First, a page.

What would it feel like to be in a constant competition with your sister and mother? Or struggling in a battle with your emotional memory?
Wendy Walker explores the topics of narcissism, judgement, and memory in her two novels, All is Not Forgotten and Emma in the Night.
Emma in the Night is an eerie mystery surrounding the lives of Emma, Cass, and their mother – Mrs. Martin. The relationship the three share is strange to the say the least. For starters, Emma and Cass never call their mother “mom”, but call her by Mrs. Martin. Already there, a separation has been created between the mother and her daughters.
Mrs. Martin is probably the most interesting character in this story. She is a self-involved, narcissistic mother who is always creating some sort of competition between her and her daughters.
One night, Emma and Cass leave their house, and are never seen again. Until three years later, Emma shows up without her sister… and so begins the investigation of what happened to Emma, and where in the world is Cass?
I loved this novel when I read it just a few short weeks ago. The irritating yet interesting mother, and her odd relationship with her two daughters was intriguing to me that I just wanted to keep on reading. I only wish there was a separate book dedicated to Mrs. Martin!
Wendy Walker was a former family law attorney in Connecticut, who began writing while at home raising her three sons. She’s edited multiple stories for Chicken Soup for the Soul before writing her debut psychological thriller All is not Forgotten, followed by Emma in the Night. Her first novel All is not Forgotten, is being adapted by Reese Witherspoon and the Pacific Standard!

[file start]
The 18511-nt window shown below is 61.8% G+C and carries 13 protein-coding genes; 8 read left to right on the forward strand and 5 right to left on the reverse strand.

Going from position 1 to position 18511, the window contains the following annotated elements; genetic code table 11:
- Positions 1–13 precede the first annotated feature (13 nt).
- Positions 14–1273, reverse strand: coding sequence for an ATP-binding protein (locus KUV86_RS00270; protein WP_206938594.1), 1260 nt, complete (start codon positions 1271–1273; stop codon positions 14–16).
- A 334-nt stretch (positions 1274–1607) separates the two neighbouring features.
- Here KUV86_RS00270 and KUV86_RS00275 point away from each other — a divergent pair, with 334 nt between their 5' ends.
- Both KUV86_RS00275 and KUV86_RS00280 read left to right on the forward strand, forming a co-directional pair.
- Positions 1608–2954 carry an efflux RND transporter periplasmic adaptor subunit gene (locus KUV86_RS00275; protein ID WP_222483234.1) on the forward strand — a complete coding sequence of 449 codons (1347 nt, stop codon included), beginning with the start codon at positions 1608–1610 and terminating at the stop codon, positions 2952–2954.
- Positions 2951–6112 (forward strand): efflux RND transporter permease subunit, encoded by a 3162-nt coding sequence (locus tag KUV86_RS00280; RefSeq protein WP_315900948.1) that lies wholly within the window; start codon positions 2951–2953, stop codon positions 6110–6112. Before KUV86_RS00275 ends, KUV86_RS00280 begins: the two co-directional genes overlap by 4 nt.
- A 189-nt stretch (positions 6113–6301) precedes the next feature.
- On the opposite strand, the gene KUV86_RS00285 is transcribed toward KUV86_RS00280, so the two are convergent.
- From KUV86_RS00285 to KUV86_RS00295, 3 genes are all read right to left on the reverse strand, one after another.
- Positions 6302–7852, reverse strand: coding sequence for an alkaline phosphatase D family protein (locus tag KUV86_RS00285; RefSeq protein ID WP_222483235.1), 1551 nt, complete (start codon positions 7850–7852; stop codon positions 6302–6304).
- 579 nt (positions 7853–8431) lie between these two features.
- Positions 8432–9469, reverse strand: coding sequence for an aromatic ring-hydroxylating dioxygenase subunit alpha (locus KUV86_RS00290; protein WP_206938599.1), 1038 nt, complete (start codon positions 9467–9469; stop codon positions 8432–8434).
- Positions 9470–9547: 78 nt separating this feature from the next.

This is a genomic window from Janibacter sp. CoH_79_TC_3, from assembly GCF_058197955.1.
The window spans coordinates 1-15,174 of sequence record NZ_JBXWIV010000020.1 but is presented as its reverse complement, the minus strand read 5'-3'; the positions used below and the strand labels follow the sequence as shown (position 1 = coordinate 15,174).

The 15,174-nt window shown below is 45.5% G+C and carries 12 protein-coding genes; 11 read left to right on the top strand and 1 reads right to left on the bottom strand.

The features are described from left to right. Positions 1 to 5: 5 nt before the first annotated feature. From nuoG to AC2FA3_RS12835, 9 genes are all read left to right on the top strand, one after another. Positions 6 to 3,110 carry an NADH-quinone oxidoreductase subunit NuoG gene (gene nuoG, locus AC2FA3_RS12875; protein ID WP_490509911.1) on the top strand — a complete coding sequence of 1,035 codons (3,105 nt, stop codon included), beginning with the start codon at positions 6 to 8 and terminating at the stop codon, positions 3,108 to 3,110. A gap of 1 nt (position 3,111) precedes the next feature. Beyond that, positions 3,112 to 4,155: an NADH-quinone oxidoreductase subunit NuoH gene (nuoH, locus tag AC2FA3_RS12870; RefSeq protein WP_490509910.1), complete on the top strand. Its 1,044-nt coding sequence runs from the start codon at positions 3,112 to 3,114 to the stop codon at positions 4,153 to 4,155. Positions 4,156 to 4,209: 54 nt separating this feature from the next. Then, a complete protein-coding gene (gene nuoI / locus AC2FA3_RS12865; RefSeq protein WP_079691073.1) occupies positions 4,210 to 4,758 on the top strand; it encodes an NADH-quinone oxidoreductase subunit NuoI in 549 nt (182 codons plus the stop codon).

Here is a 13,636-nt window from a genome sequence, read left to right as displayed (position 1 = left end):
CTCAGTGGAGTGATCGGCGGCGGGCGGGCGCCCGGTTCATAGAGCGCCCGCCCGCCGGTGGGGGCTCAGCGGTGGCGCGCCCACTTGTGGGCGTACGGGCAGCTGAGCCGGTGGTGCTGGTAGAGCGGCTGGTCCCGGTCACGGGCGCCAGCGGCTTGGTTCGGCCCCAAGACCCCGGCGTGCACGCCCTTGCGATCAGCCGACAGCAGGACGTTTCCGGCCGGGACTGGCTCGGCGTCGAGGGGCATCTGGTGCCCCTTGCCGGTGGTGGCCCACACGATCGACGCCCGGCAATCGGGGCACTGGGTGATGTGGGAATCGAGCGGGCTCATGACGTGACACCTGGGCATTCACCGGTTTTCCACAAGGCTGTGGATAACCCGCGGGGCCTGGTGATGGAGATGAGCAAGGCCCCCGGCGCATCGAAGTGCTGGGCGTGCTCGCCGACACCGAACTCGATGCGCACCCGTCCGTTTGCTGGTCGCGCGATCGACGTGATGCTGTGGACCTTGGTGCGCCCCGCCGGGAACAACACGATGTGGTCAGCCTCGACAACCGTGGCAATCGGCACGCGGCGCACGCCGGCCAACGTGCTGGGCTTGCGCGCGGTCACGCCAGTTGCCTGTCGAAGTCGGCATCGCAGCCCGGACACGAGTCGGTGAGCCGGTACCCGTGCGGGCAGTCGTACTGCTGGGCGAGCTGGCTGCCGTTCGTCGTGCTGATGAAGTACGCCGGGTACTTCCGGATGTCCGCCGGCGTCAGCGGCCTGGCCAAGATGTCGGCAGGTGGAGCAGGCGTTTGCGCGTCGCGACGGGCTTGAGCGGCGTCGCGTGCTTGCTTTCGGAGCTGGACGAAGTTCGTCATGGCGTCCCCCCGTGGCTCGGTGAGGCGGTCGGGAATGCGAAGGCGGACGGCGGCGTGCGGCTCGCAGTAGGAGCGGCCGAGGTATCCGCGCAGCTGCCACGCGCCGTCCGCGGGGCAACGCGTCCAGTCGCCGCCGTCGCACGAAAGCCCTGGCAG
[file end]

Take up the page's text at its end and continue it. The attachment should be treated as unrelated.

I was so excited to be able to ask Wendy Walker a few questions! Check it out below:
Who’s your favourite author?
Favourite book or genre to read?
When was the moment you realized that you loved literature?
You were a former family lawyer and seem to have such an amazing educational background in law! What made you decide to start writing fiction novels – specifically, psychological thrillers?
What gave you the inspiration for your debut novel, “All is not forgotten”?
How do you feel to see that your first novel is being adapted to the screen by Warner Bros and Reese Witherspoon?
I recently read your second novel, Emma in the night, and I loved the complex relationship between the two daughters and their mother – more specifically, I loved the theme of narcissism that you chose to tackle within your story. What made you pick that?
I loved the ending in the novel, but I can’t help but think that there are so many more underlying issues within Emma’s character and psyche. Did you find it difficult having to wrap up the story?
Did your writing process change at all when you began writing your second book?
Can we expect any more books from you coming up?!
Do you have any advice for young writers out there?